I’ve translated a short article published today on Radio Free Asia’s Uyghur service. Bilingual education is one of the most controversial policies of the Xinjiang regional government, and is frequently accused of being disproportionately conducted in Mandarin, of co-opting a freer system where Uyghurs had the individual choice to send their children to exclusively Uyghur or Mandarin schools, of creating new educator standards that drive Uyghur teachers with poor Mandarin skills into unemployment, and of putting the education of Uyghur kids into the hands of Han educators unsympathetic to Uyghur culture. While many of these criticisms are valid and documented, I also think that the bilingual education policy is also extremely difficult to criticize, particularly since the concern with providing Uyghurs with the linguistic skills to be competitive on the job market is indeed a valid one and can be seen all over the world, as in, for example, the United States where providing immigrant children with English-speaking skills is paramount. Education in Xinjiang is a rich topic that spotlights issues of indigenous rights, cultural involvement in education, the relationship between language and nationalism, and “domestic” globalization. Here’s a short article where RFA reporter Irade, a Uyghur, weighs in on the topic.
Chinese authorities in the Uyghur region are presently undertaking firm measures to expand “bilingual” education starting with children in kindergarten. According to information from today’s Xinjiang newspaper, Shule County [Hanzi: 疏勒县; Uyghur: Qeshqer Yéngisheher Nahiyisi] has set the target for children’s enrollment in “bilingual kindergartens” to 100%.
According to the article, Shule County has managed to build 105 bilingual kindergartens, which together have a total of 14,166 children. The first “bilingual kindergarten” in Shule County was built in March of 2006, and under a policy mandating the construction of a standard bilingual kindergarten, in just 4 years “bilingual kindergartens” have spread to every single village in the county, including the most remote and distant ones.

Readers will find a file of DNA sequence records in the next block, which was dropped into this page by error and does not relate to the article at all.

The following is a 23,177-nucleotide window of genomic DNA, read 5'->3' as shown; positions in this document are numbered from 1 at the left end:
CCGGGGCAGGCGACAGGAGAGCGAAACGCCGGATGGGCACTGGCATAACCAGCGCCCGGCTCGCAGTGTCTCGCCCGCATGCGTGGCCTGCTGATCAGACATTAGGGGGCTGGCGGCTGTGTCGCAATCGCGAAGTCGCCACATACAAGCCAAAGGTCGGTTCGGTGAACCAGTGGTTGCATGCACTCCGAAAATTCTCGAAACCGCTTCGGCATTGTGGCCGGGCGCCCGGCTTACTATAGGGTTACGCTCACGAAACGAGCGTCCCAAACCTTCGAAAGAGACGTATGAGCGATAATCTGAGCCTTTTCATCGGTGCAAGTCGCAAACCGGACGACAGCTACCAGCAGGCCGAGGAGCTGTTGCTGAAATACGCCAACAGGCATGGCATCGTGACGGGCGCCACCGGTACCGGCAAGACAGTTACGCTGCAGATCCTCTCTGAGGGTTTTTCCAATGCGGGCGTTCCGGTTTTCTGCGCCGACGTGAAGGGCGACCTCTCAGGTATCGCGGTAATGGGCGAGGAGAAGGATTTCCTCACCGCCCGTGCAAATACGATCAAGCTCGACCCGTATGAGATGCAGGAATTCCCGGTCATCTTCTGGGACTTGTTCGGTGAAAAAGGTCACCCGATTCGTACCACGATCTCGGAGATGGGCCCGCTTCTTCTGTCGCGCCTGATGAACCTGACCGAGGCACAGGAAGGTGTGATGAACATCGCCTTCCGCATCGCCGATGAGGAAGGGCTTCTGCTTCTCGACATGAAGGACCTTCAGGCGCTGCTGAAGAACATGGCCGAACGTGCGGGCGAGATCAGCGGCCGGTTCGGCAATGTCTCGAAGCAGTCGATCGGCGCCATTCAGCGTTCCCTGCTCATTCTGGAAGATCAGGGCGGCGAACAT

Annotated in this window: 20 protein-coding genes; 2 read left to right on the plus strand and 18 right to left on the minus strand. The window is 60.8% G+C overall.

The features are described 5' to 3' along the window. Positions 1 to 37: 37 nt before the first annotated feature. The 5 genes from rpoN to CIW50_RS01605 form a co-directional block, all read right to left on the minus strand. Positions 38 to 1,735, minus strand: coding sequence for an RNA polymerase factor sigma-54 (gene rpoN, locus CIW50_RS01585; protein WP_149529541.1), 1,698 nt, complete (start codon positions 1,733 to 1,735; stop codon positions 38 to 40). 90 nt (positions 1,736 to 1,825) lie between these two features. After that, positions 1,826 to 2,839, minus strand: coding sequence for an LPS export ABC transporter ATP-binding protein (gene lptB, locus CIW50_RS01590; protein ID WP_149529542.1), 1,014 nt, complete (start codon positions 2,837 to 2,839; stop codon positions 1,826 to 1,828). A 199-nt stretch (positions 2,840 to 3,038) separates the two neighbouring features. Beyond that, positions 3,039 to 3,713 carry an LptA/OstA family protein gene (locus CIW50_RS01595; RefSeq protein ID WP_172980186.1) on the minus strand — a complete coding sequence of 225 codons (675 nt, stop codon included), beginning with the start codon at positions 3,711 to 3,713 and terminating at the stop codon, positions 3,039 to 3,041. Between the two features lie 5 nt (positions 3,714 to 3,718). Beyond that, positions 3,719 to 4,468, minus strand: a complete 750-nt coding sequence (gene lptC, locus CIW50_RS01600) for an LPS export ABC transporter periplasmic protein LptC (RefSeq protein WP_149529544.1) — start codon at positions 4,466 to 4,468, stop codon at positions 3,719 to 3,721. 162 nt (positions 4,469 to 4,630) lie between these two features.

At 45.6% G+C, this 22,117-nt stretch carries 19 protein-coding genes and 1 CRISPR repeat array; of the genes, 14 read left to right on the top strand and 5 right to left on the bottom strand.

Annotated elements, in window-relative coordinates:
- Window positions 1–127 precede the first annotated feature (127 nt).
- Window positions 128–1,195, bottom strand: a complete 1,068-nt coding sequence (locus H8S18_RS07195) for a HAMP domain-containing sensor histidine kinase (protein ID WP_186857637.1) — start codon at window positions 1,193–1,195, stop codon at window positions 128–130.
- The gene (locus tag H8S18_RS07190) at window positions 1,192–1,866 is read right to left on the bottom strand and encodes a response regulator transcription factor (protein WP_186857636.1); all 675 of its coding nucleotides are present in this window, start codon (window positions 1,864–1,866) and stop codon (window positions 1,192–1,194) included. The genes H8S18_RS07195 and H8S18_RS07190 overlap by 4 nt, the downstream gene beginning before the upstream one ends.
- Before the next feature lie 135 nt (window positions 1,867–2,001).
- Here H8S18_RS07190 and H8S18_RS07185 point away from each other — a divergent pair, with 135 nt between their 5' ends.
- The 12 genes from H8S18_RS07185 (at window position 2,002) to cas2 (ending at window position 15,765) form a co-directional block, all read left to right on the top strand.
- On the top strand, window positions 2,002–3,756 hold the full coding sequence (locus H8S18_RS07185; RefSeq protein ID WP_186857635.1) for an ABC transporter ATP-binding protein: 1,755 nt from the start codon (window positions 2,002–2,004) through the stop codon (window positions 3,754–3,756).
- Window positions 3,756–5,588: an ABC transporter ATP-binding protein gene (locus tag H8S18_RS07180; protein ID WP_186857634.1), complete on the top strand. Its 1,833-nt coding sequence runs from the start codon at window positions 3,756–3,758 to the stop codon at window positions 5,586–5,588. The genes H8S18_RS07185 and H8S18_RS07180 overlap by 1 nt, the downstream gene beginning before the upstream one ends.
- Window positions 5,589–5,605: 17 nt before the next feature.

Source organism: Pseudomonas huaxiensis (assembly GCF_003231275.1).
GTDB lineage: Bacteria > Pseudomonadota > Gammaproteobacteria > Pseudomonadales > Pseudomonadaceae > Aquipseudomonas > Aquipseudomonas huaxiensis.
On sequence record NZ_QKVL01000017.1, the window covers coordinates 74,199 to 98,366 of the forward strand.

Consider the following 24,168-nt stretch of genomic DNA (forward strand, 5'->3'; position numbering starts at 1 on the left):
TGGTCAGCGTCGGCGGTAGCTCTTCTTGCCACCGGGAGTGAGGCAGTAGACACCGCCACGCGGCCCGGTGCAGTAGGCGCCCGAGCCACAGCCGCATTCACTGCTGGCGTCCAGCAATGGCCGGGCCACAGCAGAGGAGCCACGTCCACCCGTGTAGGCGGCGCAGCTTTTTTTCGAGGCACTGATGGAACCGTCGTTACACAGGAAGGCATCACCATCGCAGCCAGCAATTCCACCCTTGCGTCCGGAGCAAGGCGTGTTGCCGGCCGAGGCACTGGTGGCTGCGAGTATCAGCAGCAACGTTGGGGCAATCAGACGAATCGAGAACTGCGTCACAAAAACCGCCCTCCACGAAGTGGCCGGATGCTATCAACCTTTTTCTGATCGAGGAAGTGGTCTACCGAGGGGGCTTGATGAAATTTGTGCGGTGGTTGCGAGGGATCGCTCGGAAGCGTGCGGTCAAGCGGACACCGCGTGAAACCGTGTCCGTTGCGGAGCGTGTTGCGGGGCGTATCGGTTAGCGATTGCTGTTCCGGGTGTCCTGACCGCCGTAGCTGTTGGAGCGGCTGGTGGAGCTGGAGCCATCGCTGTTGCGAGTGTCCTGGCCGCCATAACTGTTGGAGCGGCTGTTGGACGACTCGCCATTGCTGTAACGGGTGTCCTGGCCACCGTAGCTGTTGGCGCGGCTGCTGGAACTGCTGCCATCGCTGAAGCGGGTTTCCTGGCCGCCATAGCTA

The central Chinese government has allocated dedicated funding for the expansion of bilingual education in the Uyghur region up until the year 2012 as part of the 11th 5 year plan. The policy was originally aimed at educational training at the kindergarten, elementary, and middle school level, and emphasized working to broaden the areas designated for construction projects.
The so-called “bilingual” education policy, based on forcing Uyghur children to speak Chinese, has aroused intense discontent among Uyghur intellectuals both within and outside the Uyghur homeland. Critics draw attention to the potential of “bilingual” education to threaten the normal development and healthy thinking of immature children and accuse bilingual education of being a planned and deliberate assimilation policy.
As usual, the original Uyghur will pop up on hovering over the text, written in ULY. While I think the article I’ve translated is definitely worth sharing, it doesn’t necessarily reflect accurately my own opinions on the subject.